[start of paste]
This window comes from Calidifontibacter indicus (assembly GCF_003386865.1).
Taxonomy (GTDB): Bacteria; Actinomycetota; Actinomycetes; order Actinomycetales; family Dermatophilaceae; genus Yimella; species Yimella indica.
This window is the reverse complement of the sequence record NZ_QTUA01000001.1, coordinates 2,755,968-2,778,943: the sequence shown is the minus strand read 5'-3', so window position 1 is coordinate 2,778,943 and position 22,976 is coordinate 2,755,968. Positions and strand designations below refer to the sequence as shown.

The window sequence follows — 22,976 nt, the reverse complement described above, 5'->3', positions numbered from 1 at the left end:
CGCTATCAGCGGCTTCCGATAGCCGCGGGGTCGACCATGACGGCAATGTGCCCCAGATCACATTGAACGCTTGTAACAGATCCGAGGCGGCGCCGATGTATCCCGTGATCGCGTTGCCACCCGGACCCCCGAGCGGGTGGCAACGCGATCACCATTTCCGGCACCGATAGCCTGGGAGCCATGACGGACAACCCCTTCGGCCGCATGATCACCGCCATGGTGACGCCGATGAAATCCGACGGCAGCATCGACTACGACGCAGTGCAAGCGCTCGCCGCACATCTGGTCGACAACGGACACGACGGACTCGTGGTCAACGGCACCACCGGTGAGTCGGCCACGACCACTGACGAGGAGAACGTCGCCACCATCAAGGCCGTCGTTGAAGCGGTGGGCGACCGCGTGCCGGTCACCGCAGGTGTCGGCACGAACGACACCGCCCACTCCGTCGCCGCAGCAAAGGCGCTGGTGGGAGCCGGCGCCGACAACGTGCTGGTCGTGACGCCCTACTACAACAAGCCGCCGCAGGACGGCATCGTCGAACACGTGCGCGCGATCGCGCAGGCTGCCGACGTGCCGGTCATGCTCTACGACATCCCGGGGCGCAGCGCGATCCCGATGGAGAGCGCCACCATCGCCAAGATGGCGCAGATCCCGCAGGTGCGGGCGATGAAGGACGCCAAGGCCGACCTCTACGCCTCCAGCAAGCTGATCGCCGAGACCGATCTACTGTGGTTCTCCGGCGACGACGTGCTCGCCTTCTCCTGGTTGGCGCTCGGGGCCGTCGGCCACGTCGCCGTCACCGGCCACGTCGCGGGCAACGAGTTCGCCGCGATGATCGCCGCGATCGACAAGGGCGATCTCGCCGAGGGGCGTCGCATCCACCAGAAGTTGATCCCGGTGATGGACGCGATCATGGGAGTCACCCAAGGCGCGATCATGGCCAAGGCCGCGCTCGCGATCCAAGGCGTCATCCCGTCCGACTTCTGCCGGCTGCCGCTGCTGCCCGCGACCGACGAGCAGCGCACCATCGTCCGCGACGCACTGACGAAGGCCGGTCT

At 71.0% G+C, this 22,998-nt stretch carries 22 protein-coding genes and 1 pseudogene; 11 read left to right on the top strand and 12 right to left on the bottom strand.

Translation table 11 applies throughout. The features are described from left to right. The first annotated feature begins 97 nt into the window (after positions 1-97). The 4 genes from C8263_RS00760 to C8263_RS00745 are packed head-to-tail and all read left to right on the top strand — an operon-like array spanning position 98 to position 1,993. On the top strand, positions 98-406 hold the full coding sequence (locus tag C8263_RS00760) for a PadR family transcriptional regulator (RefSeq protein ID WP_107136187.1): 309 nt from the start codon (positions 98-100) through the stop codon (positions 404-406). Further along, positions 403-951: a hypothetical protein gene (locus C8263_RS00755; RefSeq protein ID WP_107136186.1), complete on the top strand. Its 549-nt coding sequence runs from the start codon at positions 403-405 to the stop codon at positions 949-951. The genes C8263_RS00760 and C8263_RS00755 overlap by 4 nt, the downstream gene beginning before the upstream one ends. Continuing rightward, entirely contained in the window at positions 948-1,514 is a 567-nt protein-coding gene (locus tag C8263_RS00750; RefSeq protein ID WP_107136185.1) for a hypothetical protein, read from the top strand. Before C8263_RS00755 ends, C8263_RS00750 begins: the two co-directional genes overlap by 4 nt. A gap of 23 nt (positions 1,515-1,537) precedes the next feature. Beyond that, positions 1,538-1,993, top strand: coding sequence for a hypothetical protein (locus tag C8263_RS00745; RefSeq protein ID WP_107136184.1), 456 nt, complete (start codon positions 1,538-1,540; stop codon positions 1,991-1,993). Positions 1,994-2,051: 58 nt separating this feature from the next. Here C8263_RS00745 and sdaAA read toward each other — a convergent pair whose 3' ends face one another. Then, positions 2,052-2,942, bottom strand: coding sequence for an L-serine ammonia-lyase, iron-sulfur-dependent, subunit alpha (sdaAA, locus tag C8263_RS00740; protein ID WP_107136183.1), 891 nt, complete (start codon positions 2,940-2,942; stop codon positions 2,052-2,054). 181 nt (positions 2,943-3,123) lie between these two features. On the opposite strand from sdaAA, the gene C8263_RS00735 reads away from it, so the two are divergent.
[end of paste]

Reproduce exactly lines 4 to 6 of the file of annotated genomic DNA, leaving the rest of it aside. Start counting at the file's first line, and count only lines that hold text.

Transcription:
The window sequence follows — 22,976 nt, the reverse complement described above, 5'->3', positions numbered from 1 at the left end:
CGCTATCAGCGGCTTCCGATAGCCGCGGGGTCGACCATGACGGCAATGTGCCCCAGATCACATTGAACGCTTGTAACAGATCCGAGGCGGCGCCGATGTATCCCGTGATCGCGTTGCCACCCGGACCCCCGAGCGGGTGGCAACGCGATCACCATTTCCGGCACCGATAGCCTGGGAGCCATGACGGACAACCCCTTCGGCCGCATGATCACCGCCATGGTGACGCCGATGAAATCCGACGGCAGCATCGACTACGACGCAGTGCAAGCGCTCGCCGCACATCTGGTCGACAACGGACACGACGGACTCGTGGTCAACGGCACCACCGGTGAGTCGGCCACGACCACTGACGAGGAGAACGTCGCCACCATCAAGGCCGTCGTTGAAGCGGTGGGCGACCGCGTGCCGGTCACCGCAGGTGTCGGCACGAACGACACCGCCCACTCCGTCGCCGCAGCAAAGGCGCTGGTGGGAGCCGGCGCCGACAACGTGCTGGTCGTGACGCCCTACTACAACAAGCCGCCGCAGGACGGCATCGTCGAACACGTGCGCGCGATCGCGCAGGCTGCCGACGTGCCGGTCATGCTCTACGACATCCCGGGGCGCAGCGCGATCCCGATGGAGAGCGCCACCATCGCCAAGATGGCGCAGATCCCGCAGGTGCGGGCGATGAAGGACGCCAAGGCCGACCTCTACGCCTCCAGCAAGCTGATCGCCGAGACCGATCTACTGTGGTTCTCCGGCGACGACGTGCTCGCCTTCTCCTGGTTGGCGCTCGGGGCCGTCGGCCACGTCGCCGTCACCGGCCACGTCGCGGGCAACGAGTTCGCCGCGATGATCGCCGCGATCGACAAGGGCGATCTCGCCGAGGGGCGTCGCATCCACCAGAAGTTGATCCCGGTGATGGACGCGATCATGGGAGTCACCCAAGGCGCGATCATGGCCAAGGCCGCGCTCGCGATCCAAGGCGTCATCCCGTCCGACTTCTGCCGGCTGCCGCTGCTGCCCGCGACCGACGAGCAGCGCACCATCGTCCGCGACGCACTGACGAAGGCCGGTCT

At 71.0% G+C, this 22,998-nt stretch carries 22 protein-coding genes and 1 pseudogene; 11 read left to right on the top strand and 12 right to left on the bottom strand.